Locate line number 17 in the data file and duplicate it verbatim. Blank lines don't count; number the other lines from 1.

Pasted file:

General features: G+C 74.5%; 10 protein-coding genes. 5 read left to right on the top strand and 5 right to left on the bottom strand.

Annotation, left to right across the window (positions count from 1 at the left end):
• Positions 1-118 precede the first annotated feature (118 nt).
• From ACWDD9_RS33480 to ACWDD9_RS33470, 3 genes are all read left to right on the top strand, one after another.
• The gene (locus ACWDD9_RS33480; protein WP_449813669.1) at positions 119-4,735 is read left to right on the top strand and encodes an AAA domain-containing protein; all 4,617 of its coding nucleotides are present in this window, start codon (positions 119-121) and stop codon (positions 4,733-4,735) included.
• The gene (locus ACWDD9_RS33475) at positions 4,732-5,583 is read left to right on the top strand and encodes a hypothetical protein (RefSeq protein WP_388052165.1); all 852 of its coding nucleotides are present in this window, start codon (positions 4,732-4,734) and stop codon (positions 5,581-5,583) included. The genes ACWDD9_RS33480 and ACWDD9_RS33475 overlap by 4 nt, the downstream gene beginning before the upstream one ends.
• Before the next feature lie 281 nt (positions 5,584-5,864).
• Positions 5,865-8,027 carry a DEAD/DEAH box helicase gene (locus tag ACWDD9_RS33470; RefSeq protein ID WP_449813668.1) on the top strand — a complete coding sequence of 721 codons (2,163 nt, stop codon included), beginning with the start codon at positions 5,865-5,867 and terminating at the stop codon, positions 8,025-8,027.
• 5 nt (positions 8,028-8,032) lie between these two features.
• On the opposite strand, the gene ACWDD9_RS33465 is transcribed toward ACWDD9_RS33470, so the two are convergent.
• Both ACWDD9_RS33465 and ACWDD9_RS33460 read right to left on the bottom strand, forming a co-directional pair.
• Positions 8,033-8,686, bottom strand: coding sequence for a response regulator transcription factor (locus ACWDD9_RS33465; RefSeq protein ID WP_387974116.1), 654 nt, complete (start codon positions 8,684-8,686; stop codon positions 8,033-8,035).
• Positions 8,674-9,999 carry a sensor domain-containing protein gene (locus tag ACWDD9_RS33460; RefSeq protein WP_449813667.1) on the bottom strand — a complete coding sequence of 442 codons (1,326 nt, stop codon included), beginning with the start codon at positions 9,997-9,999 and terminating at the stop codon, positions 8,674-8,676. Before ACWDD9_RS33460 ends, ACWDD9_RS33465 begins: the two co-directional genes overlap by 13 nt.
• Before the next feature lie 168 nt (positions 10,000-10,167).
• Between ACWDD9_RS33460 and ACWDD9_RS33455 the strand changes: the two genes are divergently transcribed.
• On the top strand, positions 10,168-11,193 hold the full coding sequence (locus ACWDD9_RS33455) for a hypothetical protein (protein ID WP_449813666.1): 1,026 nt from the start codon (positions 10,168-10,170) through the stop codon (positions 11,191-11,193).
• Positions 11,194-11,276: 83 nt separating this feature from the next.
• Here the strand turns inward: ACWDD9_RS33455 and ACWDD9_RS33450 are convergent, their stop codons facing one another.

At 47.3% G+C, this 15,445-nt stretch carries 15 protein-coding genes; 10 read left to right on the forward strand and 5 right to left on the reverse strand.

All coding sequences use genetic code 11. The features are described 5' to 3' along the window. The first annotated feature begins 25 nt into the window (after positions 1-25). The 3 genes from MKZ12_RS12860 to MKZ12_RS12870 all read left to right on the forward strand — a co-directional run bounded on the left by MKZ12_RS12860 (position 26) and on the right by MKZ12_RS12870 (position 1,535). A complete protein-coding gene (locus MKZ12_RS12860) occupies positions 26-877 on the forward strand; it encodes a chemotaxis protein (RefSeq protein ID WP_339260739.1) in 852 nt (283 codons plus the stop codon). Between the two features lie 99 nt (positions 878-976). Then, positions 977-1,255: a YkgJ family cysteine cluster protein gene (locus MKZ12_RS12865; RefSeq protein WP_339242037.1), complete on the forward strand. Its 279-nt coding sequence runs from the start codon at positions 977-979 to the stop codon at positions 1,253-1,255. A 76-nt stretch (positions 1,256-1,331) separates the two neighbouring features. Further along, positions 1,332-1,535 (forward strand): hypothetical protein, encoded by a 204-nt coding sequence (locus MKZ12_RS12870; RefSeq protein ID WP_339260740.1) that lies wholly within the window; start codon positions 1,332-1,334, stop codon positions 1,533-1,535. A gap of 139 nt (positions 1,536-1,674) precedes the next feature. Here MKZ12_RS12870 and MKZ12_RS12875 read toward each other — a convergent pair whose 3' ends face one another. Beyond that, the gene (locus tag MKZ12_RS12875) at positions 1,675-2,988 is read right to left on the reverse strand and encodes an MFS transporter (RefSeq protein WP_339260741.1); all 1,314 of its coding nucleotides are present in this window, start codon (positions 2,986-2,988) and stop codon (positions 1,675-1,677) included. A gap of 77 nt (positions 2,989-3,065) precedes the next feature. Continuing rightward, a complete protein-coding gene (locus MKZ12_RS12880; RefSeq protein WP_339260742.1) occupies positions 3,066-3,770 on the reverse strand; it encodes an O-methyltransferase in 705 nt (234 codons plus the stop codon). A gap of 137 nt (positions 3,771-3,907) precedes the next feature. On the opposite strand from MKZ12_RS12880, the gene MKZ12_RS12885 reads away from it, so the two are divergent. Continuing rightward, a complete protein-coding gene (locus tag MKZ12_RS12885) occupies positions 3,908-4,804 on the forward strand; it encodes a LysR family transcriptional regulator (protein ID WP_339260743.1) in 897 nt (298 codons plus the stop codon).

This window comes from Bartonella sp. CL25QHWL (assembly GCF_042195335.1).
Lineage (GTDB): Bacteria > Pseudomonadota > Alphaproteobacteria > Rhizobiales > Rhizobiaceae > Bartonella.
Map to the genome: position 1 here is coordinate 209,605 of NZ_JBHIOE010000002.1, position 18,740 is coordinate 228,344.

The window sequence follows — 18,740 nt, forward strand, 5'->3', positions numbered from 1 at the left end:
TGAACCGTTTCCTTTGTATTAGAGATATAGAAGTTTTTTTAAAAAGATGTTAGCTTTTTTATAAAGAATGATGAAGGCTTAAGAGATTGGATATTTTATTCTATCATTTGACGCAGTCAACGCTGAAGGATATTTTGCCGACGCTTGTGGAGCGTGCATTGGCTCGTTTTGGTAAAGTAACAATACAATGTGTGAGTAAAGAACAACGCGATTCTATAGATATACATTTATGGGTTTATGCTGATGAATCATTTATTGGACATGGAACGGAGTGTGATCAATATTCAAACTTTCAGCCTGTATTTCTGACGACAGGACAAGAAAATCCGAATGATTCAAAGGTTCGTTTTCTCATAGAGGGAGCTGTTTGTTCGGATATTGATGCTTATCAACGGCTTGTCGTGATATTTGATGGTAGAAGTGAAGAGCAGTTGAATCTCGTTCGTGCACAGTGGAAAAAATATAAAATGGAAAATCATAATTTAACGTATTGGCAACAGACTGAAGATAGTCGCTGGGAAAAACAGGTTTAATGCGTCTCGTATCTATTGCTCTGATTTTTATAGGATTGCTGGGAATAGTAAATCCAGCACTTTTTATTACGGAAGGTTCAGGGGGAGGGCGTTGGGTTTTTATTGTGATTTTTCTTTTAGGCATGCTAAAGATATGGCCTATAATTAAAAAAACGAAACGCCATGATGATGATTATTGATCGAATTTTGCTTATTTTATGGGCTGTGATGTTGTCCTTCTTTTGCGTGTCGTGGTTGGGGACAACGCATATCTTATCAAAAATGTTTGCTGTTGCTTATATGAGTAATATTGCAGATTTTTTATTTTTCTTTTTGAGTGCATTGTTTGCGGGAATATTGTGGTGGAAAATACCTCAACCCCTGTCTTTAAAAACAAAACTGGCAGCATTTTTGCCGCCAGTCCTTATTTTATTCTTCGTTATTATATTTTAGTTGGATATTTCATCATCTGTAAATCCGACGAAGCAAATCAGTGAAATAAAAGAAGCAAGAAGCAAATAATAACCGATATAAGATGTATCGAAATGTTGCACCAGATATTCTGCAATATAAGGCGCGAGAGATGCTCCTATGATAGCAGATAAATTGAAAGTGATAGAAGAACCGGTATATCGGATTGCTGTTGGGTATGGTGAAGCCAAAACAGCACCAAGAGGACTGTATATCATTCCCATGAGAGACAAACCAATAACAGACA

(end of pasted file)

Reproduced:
• Positions 11,194-11,276: 83 nt separating this feature from the next.